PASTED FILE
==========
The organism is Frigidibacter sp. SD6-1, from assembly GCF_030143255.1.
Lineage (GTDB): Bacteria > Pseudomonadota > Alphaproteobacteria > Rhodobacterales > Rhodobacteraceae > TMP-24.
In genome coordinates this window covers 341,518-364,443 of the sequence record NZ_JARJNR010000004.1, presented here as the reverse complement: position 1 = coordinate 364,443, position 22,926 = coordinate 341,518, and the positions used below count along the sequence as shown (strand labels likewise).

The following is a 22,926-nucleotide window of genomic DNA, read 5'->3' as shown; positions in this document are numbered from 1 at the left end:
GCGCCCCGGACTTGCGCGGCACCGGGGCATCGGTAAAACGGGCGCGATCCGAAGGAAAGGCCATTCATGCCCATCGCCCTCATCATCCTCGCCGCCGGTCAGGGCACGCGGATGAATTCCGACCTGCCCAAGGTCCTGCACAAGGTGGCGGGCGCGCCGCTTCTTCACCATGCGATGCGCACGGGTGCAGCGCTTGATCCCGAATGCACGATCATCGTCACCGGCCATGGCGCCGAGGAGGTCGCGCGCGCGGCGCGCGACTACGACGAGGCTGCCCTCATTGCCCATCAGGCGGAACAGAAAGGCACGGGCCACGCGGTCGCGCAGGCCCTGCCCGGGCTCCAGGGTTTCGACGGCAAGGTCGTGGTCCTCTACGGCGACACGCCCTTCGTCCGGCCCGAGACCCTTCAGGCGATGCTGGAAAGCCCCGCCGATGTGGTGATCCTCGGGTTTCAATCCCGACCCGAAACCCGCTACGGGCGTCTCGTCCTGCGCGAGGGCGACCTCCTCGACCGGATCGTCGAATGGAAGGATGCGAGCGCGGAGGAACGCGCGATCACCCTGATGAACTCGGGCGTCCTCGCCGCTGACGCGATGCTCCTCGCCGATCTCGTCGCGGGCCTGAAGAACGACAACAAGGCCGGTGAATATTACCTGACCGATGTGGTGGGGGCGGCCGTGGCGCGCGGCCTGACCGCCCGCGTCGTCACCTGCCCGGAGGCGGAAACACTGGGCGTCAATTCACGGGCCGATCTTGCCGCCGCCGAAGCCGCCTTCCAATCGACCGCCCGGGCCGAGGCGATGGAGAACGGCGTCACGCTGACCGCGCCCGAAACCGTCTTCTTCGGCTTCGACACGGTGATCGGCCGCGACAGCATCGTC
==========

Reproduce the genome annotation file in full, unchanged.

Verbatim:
The organism is Frigidibacter sp. SD6-1, from assembly GCF_030143255.1.
Lineage (GTDB): Bacteria > Pseudomonadota > Alphaproteobacteria > Rhodobacterales > Rhodobacteraceae > TMP-24.
In genome coordinates this window covers 341,518-364,443 of the sequence record NZ_JARJNR010000004.1, presented here as the reverse complement: position 1 = coordinate 364,443, position 22,926 = coordinate 341,518, and the positions used below count along the sequence as shown (strand labels likewise).

The following is a 22,926-nucleotide window of genomic DNA, read 5'->3' as shown; positions in this document are numbered from 1 at the left end:
GCGCCCCGGACTTGCGCGGCACCGGGGCATCGGTAAAACGGGCGCGATCCGAAGGAAAGGCCATTCATGCCCATCGCCCTCATCATCCTCGCCGCCGGTCAGGGCACGCGGATGAATTCCGACCTGCCCAAGGTCCTGCACAAGGTGGCGGGCGCGCCGCTTCTTCACCATGCGATGCGCACGGGTGCAGCGCTTGATCCCGAATGCACGATCATCGTCACCGGCCATGGCGCCGAGGAGGTCGCGCGCGCGGCGCGCGACTACGACGAGGCTGCCCTCATTGCCCATCAGGCGGAACAGAAAGGCACGGGCCACGCGGTCGCGCAGGCCCTGCCCGGGCTCCAGGGTTTCGACGGCAAGGTCGTGGTCCTCTACGGCGACACGCCCTTCGTCCGGCCCGAGACCCTTCAGGCGATGCTGGAAAGCCCCGCCGATGTGGTGATCCTCGGGTTTCAATCCCGACCCGAAACCCGCTACGGGCGTCTCGTCCTGCGCGAGGGCGACCTCCTCGACCGGATCGTCGAATGGAAGGATGCGAGCGCGGAGGAACGCGCGATCACCCTGATGAACTCGGGCGTCCTCGCCGCTGACGCGATGCTCCTCGCCGATCTCGTCGCGGGCCTGAAGAACGACAACAAGGCCGGTGAATATTACCTGACCGATGTGGTGGGGGCGGCCGTGGCGCGCGGCCTGACCGCCCGCGTCGTCACCTGCCCGGAGGCGGAAACACTGGGCGTCAATTCACGGGCCGATCTTGCCGCCGCCGAAGCCGCCTTCCAATCGACCGCCCGGGCCGAGGCGATGGAGAACGGCGTCACGCTGACCGCGCCCGAAACCGTCTTCTTCGGCTTCGACACGGTGATCGGCCGCGACAGCATCGTC